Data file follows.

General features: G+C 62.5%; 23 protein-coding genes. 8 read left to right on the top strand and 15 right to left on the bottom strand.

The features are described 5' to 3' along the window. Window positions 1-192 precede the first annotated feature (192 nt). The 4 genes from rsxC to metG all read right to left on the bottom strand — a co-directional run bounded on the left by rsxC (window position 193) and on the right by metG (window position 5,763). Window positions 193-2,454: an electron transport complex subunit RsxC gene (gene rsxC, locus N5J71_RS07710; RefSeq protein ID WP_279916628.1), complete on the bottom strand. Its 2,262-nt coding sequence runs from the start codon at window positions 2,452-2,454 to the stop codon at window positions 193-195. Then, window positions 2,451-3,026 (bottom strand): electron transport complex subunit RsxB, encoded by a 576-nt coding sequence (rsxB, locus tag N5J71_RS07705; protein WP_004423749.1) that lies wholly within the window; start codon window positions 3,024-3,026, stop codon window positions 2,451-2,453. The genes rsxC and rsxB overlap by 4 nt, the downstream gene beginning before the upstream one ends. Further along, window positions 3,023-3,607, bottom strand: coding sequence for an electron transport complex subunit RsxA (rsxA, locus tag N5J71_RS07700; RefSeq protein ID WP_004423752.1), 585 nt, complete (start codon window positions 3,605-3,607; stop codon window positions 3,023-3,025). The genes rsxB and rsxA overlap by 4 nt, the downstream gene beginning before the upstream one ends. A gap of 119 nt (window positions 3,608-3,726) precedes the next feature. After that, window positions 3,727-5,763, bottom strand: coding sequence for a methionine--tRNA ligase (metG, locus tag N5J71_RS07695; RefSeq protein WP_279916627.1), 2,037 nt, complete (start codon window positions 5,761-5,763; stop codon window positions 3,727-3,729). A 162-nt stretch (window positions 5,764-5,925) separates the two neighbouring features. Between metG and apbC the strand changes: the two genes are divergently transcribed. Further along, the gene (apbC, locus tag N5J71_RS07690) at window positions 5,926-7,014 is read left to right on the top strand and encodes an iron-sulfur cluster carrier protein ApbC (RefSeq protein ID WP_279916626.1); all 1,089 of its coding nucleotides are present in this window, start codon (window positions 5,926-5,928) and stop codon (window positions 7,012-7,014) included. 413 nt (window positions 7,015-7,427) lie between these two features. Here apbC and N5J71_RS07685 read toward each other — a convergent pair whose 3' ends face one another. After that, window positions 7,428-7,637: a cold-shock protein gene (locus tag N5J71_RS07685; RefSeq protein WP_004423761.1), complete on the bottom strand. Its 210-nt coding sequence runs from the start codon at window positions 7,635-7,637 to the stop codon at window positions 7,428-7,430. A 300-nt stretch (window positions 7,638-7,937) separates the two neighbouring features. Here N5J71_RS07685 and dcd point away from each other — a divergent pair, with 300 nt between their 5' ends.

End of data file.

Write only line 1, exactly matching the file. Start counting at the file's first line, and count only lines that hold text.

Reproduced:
General features: G+C 62.5%; 23 protein-coding genes. 8 read left to right on the top strand and 15 right to left on the bottom strand.